Investing should be easy – just buy low and sell high – but most of us have trouble following that simple advice. There are principles and strategies that may enable you to put together an investment portfolio that reflects your risk tolerance, time horizon, and goals. Understanding these principles and strategies can help you avoid some of the pitfalls that snare some investors.
Agent Jane Bond is on the case, uncovering the mystery of bond laddering.
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The S&P 500 represents a large portion of the value of the U.S. equity market, it may be worth understanding.
Over time, different investments' performances can shift a portfolio’s intent and risk profile. Rebalancing may be critical.
Diversification is an investment principle designed to manage risk, but it can't prevent against a loss.
The Economic Report of the President can help identify the forces driving — or dragging — the economy.
Understanding how capital gains are taxed may help you refine your investment strategies.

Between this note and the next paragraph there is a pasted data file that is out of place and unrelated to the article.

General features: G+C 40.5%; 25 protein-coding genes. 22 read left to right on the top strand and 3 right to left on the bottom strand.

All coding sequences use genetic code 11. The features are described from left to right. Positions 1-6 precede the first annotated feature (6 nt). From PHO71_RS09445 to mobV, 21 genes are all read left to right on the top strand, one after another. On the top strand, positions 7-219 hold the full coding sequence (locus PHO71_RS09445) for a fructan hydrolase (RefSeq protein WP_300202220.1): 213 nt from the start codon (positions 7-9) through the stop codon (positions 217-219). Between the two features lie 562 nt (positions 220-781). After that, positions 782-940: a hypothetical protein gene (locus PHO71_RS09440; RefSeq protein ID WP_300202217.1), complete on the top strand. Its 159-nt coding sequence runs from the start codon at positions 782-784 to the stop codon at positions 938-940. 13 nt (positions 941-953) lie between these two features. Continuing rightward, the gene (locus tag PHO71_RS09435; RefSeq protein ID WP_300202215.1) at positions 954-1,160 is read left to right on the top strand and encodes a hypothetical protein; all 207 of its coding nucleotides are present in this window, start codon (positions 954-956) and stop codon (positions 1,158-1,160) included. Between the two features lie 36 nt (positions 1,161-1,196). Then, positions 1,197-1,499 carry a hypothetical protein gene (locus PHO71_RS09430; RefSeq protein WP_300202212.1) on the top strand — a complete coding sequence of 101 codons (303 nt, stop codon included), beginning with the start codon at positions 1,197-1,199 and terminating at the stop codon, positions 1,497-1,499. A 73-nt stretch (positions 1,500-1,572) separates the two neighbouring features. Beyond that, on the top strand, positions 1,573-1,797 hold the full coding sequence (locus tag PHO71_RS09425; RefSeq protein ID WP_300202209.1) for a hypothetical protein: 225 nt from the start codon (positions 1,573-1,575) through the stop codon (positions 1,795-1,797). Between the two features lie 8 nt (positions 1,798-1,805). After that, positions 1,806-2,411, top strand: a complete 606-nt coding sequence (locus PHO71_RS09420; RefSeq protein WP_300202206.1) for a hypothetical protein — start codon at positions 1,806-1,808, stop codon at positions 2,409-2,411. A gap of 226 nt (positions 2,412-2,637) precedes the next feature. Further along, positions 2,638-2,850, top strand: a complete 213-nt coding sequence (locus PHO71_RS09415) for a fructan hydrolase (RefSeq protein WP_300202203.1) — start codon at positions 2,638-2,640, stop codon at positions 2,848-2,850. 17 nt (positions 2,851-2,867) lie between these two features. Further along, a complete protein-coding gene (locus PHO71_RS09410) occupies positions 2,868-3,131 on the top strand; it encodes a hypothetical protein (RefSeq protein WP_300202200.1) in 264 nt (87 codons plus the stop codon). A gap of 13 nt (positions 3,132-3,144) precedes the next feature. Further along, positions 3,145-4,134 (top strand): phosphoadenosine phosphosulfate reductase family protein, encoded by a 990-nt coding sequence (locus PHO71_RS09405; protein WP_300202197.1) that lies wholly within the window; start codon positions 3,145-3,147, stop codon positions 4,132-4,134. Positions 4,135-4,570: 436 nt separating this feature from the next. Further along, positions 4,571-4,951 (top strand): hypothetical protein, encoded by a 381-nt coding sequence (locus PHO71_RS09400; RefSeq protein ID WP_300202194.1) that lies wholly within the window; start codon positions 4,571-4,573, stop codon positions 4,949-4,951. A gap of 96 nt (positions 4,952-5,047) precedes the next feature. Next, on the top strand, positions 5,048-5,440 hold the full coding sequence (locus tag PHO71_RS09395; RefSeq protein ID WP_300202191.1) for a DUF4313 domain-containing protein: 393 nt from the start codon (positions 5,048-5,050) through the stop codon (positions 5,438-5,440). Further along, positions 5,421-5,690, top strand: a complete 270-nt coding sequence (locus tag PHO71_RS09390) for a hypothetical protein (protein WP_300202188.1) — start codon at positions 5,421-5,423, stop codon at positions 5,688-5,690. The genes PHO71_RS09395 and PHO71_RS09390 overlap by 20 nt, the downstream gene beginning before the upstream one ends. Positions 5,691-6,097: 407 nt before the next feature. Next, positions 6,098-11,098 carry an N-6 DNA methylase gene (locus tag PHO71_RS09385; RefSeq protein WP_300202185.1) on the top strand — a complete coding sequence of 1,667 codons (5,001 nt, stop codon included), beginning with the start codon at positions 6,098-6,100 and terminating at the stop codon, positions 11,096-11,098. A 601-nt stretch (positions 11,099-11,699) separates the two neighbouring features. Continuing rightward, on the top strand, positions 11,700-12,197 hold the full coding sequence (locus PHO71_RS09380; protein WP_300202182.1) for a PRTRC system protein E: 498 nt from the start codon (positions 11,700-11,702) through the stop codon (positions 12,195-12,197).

Are you a thrill seeker, or content to relax in the backyard? Use this flowchart to find out more about your risk tolerance.
Estimate the potential impact taxes and inflation can have on the purchasing power of an investment.
This questionnaire will help determine your tolerance for investment risk.
This calculator can help you estimate how much you should be saving for college.
This calculator helps determine your pre-tax and after-tax dividend yield on a particular stock.
Use this calculator to better see the potential impact of compound interest on an asset.
Use this calculator to compare the future value of investments with different tax consequences.
Pundits say a lot of things about the markets. Let's see if you can keep up.
$1 million in a diversified portfolio could help finance part of your retirement.
We all know the stock market can be unpredictable. We all want to know, “What’s next for the financial markets?”
Even low inflation rates can pose a threat to investment returns.
What are your options for investing in emerging markets?
Tulips were the first, but they won’t be the last. What forms a “bubble” and what causes them to burst?